An open letter …
On Christmas shopping
This is a story about Christmas and shopping. And probably it ought to be a morality tale. Certainly, when previously writing on the subject of my love of shopping, I’ve always ended on a cautionary note. Diluted any unpleasant aftertaste the admission of my fervour for retail might leave in your mouth by drawing attention to the ill-treatment of garment workers, to the ultimate unsustainability of consumerism. See, I’m saying: I know it’s wrong. Pinky promise, I’ll mend my ways. And in some areas I have. I buy fewer clothes now and when I do, they’re quality. I spurn packaging, all that tissue and all those bags. Yet at heart I’m still a shopper. My breath still hustles at the hint of a sale.
I’d heard of Black Friday, but as with trick or treating, Doritos, and other preposterous American traditions, it took me a while to fall for its charms. However, unlike our Boxing Day sales (the idea of hitting the shops straight after Christmas has always struck me as both mad and repugnant), Black Friday actually makes sense. Held on the day following Thanksgiving (the fourth Thursday in November), it kicks off the Christmas shopping season with some serious bargains. A friend, already wise to its joys, gave me the heads-up the week before. And so, when the day fell, I was prepared, heading to the local Westfield with my children’s wish lists in hand. En route to Farmers, though, I was lured into Bendon by a large sign in the window: 40% OFF STOREWIDE. In truth I did need a new skin-coloured bra but I probably didn’t need a white lace bralette with matching Brazilian knickers. And I probably didn’t need to spend an hour and a half there. It’s just that it was so much fun in that fitting room, knee-deep in underwear, the sweet sales assistant bringing me more and more to try on. Thank you, I said, paying for my purchases. My pleasure, she said. We smiled at each other and it was intimate and it was warm because minutes earlier she had been poking my double-boob back into the cup that should have contained it as we laughed together.
Excuse me, I said to the woman kneeling to restock the shelves at Kmart, are there any Black Friday deals? She stared at me as if I’d lost my mind. It’s already so cheap, she said. Looking around at the piles of T-shirts for $4, the boxes of chocolates for $3, I had to concur. The line for the check-out looped around itself, sinuating like an inchoate conga. And I couldn’t decide whether this was a terrible sight, modern society at its most woeful, or if there wasn’t a terrible kind of beauty in it. Shopping used to be the preserve of the moneyed, and while the low-cost of items in big-box department stores adds to our tendency to treat everything now as disposable, it’s hard to deny that they’ve evened up the field. That, even if you’re broke, you can probably manage to treat yourself to some small thing.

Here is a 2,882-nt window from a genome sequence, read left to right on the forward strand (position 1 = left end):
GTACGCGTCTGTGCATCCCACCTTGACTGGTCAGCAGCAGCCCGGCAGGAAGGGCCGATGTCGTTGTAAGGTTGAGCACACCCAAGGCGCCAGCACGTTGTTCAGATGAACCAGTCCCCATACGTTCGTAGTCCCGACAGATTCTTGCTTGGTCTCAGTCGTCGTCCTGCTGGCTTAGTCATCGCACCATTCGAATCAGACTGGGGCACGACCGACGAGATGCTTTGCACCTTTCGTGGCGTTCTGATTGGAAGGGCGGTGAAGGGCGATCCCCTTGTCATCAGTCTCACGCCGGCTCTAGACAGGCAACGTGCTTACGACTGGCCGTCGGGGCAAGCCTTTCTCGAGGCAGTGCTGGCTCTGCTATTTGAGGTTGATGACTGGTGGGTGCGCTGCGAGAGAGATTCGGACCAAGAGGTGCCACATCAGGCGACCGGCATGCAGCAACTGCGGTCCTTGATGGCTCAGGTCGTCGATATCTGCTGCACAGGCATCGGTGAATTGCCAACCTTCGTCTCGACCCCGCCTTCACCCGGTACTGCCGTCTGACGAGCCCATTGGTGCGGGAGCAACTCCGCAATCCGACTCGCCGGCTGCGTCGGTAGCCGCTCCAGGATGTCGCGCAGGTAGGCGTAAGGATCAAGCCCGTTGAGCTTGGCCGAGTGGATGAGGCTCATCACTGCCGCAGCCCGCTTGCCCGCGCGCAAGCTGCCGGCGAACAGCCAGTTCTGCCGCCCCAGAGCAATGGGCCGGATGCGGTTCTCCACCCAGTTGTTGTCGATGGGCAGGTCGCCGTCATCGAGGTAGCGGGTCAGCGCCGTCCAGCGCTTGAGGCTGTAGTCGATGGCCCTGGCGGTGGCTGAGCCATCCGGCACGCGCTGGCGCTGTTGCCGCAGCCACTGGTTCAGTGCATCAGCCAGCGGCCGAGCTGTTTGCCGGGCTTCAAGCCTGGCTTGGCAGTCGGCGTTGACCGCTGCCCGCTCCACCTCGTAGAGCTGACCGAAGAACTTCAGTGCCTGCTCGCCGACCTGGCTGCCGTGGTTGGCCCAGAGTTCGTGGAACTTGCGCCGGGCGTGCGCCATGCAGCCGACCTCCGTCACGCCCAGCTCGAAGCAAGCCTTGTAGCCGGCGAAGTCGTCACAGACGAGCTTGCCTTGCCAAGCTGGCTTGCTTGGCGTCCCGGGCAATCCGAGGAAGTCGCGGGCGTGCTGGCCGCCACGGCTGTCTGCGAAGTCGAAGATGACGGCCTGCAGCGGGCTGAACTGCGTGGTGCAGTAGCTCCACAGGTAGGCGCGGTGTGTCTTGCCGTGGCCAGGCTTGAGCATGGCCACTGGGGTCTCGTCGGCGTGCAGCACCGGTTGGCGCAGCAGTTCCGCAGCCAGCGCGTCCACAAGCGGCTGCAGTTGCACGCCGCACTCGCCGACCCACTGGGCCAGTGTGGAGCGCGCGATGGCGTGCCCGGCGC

They say it doesn’t make you happy. Watching my husband dance with our children, walking our dog along Takapuna beach, eating icecream straight from the tub: these things fill me with joy. But, and I’m not quite sure what to do about it, shopping does too.
When I think of the camera-shy, it’s normally other women who spring to mind. Evidently, though, I was pleased to discover, there is no gender-bias inherent in loathing having one’s photo taken. Most of those who responded to last week’s column on the subject were men. Said Kevin: “Like you, I try to avoid being caught on camera … Dare I suggest for a somewhat morbid reason you should try to be caught on camera more. As well as that, get hold of those snaps for when you pop your clogs. Funerals now include the obligatory slide show of those special and not-sospecial moments of your life. You owe it to yourself to have a cache of your life’s special moments for your mourners to have a memory-jog and some nice thoughts about you when farewelling you.”
Excuse me, I said to the woman kneeling to restock the shelves at Kmart, are there any Black Friday deals? She stared at me as if I’d lost my mind. It’s already so cheap, she said.